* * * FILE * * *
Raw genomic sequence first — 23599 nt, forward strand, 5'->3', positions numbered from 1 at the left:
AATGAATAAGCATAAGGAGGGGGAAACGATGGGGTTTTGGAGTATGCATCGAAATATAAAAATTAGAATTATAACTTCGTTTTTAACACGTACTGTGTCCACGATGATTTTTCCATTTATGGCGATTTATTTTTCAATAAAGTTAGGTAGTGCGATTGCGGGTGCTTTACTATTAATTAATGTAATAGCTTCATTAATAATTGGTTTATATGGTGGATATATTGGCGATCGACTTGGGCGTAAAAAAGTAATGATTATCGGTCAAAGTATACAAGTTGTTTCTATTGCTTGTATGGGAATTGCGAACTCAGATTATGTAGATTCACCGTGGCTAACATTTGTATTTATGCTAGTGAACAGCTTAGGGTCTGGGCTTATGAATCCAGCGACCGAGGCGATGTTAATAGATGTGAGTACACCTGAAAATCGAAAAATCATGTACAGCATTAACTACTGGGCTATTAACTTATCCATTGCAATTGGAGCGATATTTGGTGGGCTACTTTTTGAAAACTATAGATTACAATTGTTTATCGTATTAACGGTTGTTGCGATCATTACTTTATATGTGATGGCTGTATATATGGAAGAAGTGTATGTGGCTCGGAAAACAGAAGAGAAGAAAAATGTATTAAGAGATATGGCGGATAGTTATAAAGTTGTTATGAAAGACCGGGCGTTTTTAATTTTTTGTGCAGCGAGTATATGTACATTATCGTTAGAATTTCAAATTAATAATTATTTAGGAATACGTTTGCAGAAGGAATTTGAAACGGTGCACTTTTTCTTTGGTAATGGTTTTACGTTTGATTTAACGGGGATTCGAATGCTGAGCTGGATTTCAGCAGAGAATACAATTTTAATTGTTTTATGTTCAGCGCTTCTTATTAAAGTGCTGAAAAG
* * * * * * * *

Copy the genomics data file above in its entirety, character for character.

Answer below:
Raw genomic sequence first — 23599 nt, forward strand, 5'->3', positions numbered from 1 at the left:
AATGAATAAGCATAAGGAGGGGGAAACGATGGGGTTTTGGAGTATGCATCGAAATATAAAAATTAGAATTATAACTTCGTTTTTAACACGTACTGTGTCCACGATGATTTTTCCATTTATGGCGATTTATTTTTCAATAAAGTTAGGTAGTGCGATTGCGGGTGCTTTACTATTAATTAATGTAATAGCTTCATTAATAATTGGTTTATATGGTGGATATATTGGCGATCGACTTGGGCGTAAAAAAGTAATGATTATCGGTCAAAGTATACAAGTTGTTTCTATTGCTTGTATGGGAATTGCGAACTCAGATTATGTAGATTCACCGTGGCTAACATTTGTATTTATGCTAGTGAACAGCTTAGGGTCTGGGCTTATGAATCCAGCGACCGAGGCGATGTTAATAGATGTGAGTACACCTGAAAATCGAAAAATCATGTACAGCATTAACTACTGGGCTATTAACTTATCCATTGCAATTGGAGCGATATTTGGTGGGCTACTTTTTGAAAACTATAGATTACAATTGTTTATCGTATTAACGGTTGTTGCGATCATTACTTTATATGTGATGGCTGTATATATGGAAGAAGTGTATGTGGCTCGGAAAACAGAAGAGAAGAAAAATGTATTAAGAGATATGGCGGATAGTTATAAAGTTGTTATGAAAGACCGGGCGTTTTTAATTTTTTGTGCAGCGAGTATATGTACATTATCGTTAGAATTTCAAATTAATAATTATTTAGGAATACGTTTGCAGAAGGAATTTGAAACGGTGCACTTTTTCTTTGGTAATGGTTTTACGTTTGATTTAACGGGGATTCGAATGCTGAGCTGGATTTCAGCAGAGAATACAATTTTAATTGTTTTATGTTCAGCGCTTCTTATTAAAGTGCTGAAAAG